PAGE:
History of Swords and Development of Sword-like Weapons
First swords appeared in the Bronze Age as an evolution from a dagger. Earliest date from the late 3rd millennium BC, were found in the Middle East and
were made from arsenic copper, then in tin-bronze. Swords that had blades longer than 60 cm were rare at the time and first usable blades appeared in the
late Bronze Age because bronze used before that was too soft to make a long blade that would not bend while used. Only with stronger alloys such as steel
and improved heat treatment processes longer swords became practical. Earlier swords also had blades intended for thrusting while later swords were
designed as both cutting and thrusting weapons. Bronze swords appeared in China during the Shang period between 18th and 12th century BC. In South Asia
earliest available Bronze age swords of copper date back to 2300 BC.
History of swords is long as the written history of human kind. In that time technology and materials changed, they changed in design trying to follow demands in the human warfare and some skillful swordsmen wielded them.
When we found out that knifes and daggers were too short and that we don’t want to step closer to the enemy because that would not be too healthy, we started making swords. Here you can read more interesting facts about swords.
There are countless types and subtypes of swords. Swords are so important part of human history that they appeared in less material forms in religions, myths, legends and fiction - both past and modern. And some of the still affect us from there.
First iron swords appeared in the 13th century BC and were work-hardened like bronze swords by hammering. They were only slightly better than bronze ones
but were more commonly available because they were more easily produced and had more available raw materials for construction. The Greek xiphos and the
Roman gladius are typical examples of the Iron Age swords. They were 60 to 70 cm in length. Ancient Romans also made spatha which was longer (0.75 and 1 m)
and gave infantry more reach when thrusting. Persians used a sword called akinaka in the first millennium BC which they “borrowed” from the Scythian design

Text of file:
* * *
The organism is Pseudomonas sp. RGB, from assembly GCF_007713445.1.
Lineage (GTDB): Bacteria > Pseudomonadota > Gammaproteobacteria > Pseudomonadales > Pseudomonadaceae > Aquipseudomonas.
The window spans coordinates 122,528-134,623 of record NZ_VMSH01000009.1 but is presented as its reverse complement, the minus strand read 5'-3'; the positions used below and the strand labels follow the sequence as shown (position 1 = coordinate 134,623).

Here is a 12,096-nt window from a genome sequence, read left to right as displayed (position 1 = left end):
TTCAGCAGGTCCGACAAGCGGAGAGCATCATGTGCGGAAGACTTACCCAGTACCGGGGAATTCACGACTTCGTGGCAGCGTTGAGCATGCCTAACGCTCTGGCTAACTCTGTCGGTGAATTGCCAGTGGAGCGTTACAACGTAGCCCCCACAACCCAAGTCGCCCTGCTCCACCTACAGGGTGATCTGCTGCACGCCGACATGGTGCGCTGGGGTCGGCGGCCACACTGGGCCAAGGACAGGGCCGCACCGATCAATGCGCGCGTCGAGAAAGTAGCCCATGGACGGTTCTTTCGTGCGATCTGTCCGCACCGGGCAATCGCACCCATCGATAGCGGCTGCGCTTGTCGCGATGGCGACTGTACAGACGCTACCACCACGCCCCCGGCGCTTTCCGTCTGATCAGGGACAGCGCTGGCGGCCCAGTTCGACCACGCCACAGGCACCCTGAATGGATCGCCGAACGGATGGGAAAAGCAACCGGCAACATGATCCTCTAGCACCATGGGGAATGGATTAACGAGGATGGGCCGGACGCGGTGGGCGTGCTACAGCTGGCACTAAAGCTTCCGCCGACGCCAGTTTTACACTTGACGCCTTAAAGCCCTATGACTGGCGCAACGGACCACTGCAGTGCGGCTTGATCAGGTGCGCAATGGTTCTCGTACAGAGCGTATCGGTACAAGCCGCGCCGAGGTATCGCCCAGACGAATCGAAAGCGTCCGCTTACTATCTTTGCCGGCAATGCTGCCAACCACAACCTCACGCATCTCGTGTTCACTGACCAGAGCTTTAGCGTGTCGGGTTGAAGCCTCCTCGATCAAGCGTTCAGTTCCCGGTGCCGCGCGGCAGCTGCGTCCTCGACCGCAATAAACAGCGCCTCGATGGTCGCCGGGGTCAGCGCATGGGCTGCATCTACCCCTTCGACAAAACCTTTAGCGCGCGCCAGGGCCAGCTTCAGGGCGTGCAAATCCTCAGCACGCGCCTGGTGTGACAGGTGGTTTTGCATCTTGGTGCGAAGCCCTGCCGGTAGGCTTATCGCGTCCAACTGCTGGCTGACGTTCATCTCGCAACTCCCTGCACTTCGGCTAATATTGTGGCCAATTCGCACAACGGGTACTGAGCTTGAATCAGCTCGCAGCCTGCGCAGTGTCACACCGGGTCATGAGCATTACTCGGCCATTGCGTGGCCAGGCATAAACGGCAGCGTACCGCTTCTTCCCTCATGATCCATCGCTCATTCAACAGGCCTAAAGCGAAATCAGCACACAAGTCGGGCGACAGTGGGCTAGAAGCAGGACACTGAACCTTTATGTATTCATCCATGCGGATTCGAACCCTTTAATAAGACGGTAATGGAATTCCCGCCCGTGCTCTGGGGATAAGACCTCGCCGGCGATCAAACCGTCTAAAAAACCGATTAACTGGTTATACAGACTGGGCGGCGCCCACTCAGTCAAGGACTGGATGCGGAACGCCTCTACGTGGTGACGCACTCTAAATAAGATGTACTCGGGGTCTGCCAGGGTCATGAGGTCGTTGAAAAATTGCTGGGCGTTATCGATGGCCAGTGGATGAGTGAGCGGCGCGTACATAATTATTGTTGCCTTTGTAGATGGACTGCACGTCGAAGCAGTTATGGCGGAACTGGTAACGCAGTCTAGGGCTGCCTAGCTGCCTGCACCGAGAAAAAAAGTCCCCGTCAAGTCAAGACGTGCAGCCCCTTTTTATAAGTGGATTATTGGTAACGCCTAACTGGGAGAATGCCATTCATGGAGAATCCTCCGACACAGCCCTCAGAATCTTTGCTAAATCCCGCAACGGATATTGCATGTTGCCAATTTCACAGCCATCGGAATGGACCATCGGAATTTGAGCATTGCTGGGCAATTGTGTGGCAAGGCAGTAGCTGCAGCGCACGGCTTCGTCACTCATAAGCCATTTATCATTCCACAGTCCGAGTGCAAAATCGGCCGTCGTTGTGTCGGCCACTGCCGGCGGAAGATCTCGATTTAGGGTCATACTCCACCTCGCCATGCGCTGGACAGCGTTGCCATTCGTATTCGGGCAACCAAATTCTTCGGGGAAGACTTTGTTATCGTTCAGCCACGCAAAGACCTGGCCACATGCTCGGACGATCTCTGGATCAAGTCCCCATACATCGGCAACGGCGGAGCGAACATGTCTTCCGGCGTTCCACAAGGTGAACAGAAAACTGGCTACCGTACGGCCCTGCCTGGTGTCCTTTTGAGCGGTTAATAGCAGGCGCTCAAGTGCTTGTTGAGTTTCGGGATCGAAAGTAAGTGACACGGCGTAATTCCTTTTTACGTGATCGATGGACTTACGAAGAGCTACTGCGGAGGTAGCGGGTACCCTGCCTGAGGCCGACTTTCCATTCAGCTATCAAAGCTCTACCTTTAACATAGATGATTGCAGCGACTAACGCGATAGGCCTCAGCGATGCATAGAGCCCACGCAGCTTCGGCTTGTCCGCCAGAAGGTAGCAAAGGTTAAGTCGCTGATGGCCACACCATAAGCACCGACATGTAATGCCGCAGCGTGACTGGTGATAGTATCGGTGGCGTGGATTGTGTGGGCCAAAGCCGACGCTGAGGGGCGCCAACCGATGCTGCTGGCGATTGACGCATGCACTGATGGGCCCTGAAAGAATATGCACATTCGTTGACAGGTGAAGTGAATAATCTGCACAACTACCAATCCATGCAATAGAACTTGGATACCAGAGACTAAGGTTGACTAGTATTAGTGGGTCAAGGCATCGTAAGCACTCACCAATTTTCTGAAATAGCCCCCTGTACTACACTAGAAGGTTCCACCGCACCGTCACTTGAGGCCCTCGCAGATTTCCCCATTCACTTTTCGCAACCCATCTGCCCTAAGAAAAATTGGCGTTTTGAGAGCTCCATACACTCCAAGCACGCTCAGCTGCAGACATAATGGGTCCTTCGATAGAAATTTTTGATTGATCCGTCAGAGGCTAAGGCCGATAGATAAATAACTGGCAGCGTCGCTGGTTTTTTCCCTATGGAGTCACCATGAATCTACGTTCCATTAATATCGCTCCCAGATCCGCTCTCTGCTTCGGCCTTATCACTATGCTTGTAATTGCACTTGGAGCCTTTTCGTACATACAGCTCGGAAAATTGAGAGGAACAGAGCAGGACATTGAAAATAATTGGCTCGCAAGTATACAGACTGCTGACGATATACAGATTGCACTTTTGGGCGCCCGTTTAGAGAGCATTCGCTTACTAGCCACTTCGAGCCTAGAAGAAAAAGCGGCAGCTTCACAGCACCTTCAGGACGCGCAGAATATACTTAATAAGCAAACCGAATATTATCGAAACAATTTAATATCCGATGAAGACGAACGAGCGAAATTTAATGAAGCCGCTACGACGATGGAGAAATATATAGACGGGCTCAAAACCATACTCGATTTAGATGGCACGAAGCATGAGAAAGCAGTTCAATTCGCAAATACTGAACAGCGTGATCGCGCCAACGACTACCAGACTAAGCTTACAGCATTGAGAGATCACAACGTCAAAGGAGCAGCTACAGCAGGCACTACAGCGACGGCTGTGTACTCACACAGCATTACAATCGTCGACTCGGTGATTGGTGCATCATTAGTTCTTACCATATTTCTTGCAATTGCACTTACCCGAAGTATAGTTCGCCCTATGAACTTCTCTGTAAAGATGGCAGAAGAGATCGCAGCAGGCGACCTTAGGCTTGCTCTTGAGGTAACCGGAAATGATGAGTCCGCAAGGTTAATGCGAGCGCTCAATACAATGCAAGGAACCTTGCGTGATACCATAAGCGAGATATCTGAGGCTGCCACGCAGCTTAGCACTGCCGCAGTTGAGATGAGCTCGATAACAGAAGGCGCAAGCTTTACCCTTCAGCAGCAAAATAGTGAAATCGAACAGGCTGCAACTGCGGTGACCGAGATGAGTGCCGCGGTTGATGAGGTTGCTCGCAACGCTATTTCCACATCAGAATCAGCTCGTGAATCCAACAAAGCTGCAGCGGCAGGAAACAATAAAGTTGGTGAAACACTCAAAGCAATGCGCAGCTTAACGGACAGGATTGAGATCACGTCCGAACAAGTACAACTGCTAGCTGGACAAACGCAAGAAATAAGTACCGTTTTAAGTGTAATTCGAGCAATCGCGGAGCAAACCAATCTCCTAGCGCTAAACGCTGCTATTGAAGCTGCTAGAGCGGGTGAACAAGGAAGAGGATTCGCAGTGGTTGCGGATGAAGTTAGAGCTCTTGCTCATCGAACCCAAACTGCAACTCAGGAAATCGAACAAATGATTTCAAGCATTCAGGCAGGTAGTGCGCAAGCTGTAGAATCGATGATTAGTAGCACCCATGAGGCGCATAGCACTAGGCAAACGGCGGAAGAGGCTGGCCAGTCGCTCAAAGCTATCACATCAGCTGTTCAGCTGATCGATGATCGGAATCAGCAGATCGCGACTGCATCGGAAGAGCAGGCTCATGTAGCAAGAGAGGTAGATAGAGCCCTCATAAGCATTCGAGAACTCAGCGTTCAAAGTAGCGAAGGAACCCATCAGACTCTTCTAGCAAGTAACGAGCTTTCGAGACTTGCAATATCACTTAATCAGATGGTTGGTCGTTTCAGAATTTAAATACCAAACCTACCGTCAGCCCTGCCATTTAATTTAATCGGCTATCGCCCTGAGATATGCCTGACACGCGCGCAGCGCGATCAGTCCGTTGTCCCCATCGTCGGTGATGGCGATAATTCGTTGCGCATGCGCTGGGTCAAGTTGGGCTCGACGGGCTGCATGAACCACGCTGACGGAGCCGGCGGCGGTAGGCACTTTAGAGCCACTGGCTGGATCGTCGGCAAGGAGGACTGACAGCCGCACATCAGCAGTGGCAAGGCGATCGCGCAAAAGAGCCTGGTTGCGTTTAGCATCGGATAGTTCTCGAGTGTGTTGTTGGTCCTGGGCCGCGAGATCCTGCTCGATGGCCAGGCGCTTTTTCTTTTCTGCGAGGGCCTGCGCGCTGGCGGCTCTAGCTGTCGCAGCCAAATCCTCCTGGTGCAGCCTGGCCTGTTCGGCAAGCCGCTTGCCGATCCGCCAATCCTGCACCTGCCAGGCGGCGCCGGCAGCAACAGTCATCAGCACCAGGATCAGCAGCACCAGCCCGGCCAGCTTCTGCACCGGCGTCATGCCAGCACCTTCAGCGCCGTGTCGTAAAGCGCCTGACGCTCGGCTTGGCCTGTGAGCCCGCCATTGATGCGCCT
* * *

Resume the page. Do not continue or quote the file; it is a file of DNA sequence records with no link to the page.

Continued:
and made it popular after the great Persian conquests. Chinese steel swords became widely used in the 3rd century BC.
Middle Ages hade much more advanced technology and swordsmiths started making swords of higher quality. Spatha type remained until then as a design but
10th century sees properly quenched hardened and tempered steel which became predominant material in making swords. One of the swords of a higher quality
was The Frankish 'Ulfberht' blade and because of that Charles the Bald tried to prohibit the export of these swords because Vikings were using them in
raids against the Franks. Indian subcontinent became producing Wootz steel (or Damascus steel) which is also considered for a steel of a higher quality.
The first crossguards appeared in 11th century on Norman swords. Swords were mainly done for cutting but at that time appeared first mails and plate armors
which shifted design toward thrusting swords. Precursor to the katana, so called tachi, appeared in 900AD in Japan with improvement of steel technology.
From around 1300 to 1500 armor improve so swords change design also. Grip elongates to allow both hands to hold the sword and deliver stronger blow. Estoc
type of swords also appears. They are longer, two handed swords but without edges and with sharp point that could wedge between the parts of the armor.
In time, with appearance of the gunpowder, swords fell out of favor as a weapon of war. Today they are used for ceremonial purposes, as part of ceremonial
uniforms and in sports like modern fencing.
Some historical facts about swords:
The fuller (rounded or beveled groove or slot in the flat side of a blade) is not made to release pressure in the wound so the sword doesn’t stick but it
is made to lighten the blade and increase its strength and stiffness.
The best swords of the Middle Ages (and later) were made in the lower Rhine in Germany and in Toledo, Spain.
Hittites were the first to heat iron in carbon, hammered it into shape and quenched it in water. With that they developed an early variant of steel.